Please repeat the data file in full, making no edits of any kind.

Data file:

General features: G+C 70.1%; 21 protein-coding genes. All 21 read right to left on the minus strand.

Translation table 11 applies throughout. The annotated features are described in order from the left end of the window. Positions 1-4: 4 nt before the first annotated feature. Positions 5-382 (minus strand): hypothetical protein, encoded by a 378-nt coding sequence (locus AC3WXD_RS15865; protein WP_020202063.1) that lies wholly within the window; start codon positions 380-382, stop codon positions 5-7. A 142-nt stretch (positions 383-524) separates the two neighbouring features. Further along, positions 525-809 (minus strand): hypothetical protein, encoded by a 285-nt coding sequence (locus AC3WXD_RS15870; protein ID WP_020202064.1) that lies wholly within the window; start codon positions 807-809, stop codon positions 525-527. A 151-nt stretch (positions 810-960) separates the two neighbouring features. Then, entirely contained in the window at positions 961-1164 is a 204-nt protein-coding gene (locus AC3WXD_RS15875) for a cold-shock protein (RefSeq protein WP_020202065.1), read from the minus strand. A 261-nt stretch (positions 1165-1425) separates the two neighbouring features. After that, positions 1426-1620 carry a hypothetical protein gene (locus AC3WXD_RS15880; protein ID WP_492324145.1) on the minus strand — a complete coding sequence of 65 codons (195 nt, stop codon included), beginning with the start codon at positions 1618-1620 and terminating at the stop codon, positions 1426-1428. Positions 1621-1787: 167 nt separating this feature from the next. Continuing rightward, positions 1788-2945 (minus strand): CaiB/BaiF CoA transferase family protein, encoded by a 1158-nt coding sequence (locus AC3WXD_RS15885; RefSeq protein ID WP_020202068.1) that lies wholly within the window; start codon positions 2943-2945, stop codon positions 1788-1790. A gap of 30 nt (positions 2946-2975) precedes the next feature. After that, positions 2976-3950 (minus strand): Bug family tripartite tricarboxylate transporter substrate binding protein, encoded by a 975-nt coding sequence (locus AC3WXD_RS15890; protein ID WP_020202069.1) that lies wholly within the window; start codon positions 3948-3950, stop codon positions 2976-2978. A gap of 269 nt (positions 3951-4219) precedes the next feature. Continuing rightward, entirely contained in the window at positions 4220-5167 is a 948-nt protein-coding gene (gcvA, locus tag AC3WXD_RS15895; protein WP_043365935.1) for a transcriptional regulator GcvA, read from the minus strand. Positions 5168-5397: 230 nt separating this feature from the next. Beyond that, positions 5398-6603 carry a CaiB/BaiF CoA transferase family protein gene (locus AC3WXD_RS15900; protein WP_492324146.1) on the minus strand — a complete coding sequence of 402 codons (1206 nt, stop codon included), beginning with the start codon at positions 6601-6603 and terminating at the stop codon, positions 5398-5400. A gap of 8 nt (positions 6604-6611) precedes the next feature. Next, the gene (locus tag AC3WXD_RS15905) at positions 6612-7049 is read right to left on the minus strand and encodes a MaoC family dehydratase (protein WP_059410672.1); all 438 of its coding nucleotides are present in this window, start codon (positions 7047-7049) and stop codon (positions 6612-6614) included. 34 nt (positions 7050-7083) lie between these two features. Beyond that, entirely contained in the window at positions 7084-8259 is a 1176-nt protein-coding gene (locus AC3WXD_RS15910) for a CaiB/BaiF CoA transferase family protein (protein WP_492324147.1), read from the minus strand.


General features: G+C 70.1%; 21 protein-coding genes. All 21 read right to left on the minus strand.

Translation table 11 applies throughout. The annotated features are described in order from the left end of the window. Positions 1-4: 4 nt before the first annotated feature. Positions 5-382 (minus strand): hypothetical protein, encoded by a 378-nt coding sequence (locus AC3WXD_RS15865; protein WP_020202063.1) that lies wholly within the window; start codon positions 380-382, stop codon positions 5-7. A 142-nt stretch (positions 383-524) separates the two neighbouring features. Further along, positions 525-809 (minus strand): hypothetical protein, encoded by a 285-nt coding sequence (locus AC3WXD_RS15870; protein ID WP_020202064.1) that lies wholly within the window; start codon positions 807-809, stop codon positions 525-527. A 151-nt stretch (positions 810-960) separates the two neighbouring features. Then, entirely contained in the window at positions 961-1164 is a 204-nt protein-coding gene (locus AC3WXD_RS15875) for a cold-shock protein (RefSeq protein WP_020202065.1), read from the minus strand. A 261-nt stretch (positions 1165-1425) separates the two neighbouring features. After that, positions 1426-1620 carry a hypothetical protein gene (locus AC3WXD_RS15880; protein ID WP_492324145.1) on the minus strand — a complete coding sequence of 65 codons (195 nt, stop codon included), beginning with the start codon at positions 1618-1620 and terminating at the stop codon, positions 1426-1428. Positions 1621-1787: 167 nt separating this feature from the next. Continuing rightward, positions 1788-2945 (minus strand): CaiB/BaiF CoA transferase family protein, encoded by a 1158-nt coding sequence (locus AC3WXD_RS15885; RefSeq protein ID WP_020202068.1) that lies wholly within the window; start codon positions 2943-2945, stop codon positions 1788-1790. A gap of 30 nt (positions 2946-2975) precedes the next feature. After that, positions 2976-3950 (minus strand): Bug family tripartite tricarboxylate transporter substrate binding protein, encoded by a 975-nt coding sequence (locus AC3WXD_RS15890; protein ID WP_020202069.1) that lies wholly within the window; start codon positions 3948-3950, stop codon positions 2976-2978. A gap of 269 nt (positions 3951-4219) precedes the next feature. Continuing rightward, entirely contained in the window at positions 4220-5167 is a 948-nt protein-coding gene (gcvA, locus tag AC3WXD_RS15895; protein WP_043365935.1) for a transcriptional regulator GcvA, read from the minus strand. Positions 5168-5397: 230 nt separating this feature from the next. Beyond that, positions 5398-6603 carry a CaiB/BaiF CoA transferase family protein gene (locus AC3WXD_RS15900; protein WP_492324146.1) on the minus strand — a complete coding sequence of 402 codons (1206 nt, stop codon included), beginning with the start codon at positions 6601-6603 and terminating at the stop codon, positions 5398-5400. A gap of 8 nt (positions 6604-6611) precedes the next feature. Next, the gene (locus tag AC3WXD_RS15905) at positions 6612-7049 is read right to left on the minus strand and encodes a MaoC family dehydratase (protein WP_059410672.1); all 438 of its coding nucleotides are present in this window, start codon (positions 7047-7049) and stop codon (positions 6612-6614) included. 34 nt (positions 7050-7083) lie between these two features. Beyond that, entirely contained in the window at positions 7084-8259 is a 1176-nt protein-coding gene (locus AC3WXD_RS15910) for a CaiB/BaiF CoA transferase family protein (protein WP_492324147.1), read from the minus strand.